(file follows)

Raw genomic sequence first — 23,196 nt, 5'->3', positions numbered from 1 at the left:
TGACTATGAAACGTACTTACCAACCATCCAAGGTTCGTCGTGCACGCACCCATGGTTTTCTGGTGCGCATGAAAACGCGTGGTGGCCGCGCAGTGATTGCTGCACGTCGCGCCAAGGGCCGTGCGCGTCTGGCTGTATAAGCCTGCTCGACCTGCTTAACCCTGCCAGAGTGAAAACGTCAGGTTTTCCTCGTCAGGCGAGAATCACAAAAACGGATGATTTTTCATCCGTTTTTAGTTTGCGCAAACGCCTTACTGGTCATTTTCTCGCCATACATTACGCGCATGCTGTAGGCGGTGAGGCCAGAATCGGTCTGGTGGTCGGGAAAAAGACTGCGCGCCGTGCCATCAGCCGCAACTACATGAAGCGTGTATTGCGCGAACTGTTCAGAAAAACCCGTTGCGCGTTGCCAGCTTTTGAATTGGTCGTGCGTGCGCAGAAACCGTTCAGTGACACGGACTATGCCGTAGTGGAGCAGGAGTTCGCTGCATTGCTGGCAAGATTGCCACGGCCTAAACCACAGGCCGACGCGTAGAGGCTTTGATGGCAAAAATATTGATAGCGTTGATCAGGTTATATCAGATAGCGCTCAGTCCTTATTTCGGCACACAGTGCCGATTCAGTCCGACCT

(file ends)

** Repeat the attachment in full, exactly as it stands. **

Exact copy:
Raw genomic sequence first — 23,196 nt, 5'->3', positions numbered from 1 at the left:
TGACTATGAAACGTACTTACCAACCATCCAAGGTTCGTCGTGCACGCACCCATGGTTTTCTGGTGCGCATGAAAACGCGTGGTGGCCGCGCAGTGATTGCTGCACGTCGCGCCAAGGGCCGTGCGCGTCTGGCTGTATAAGCCTGCTCGACCTGCTTAACCCTGCCAGAGTGAAAACGTCAGGTTTTCCTCGTCAGGCGAGAATCACAAAAACGGATGATTTTTCATCCGTTTTTAGTTTGCGCAAACGCCTTACTGGTCATTTTCTCGCCATACATTACGCGCATGCTGTAGGCGGTGAGGCCAGAATCGGTCTGGTGGTCGGGAAAAAGACTGCGCGCCGTGCCATCAGCCGCAACTACATGAAGCGTGTATTGCGCGAACTGTTCAGAAAAACCCGTTGCGCGTTGCCAGCTTTTGAATTGGTCGTGCGTGCGCAGAAACCGTTCAGTGACACGGACTATGCCGTAGTGGAGCAGGAGTTCGCTGCATTGCTGGCAAGATTGCCACGGCCTAAACCACAGGCCGACGCGTAGAGGCTTTGATGGCAAAAATATTGATAGCGTTGATCAGGTTATATCAGATAGCGCTCAGTCCTTATTTCGGCACACAGTGCCGATTCAGTCCGACCT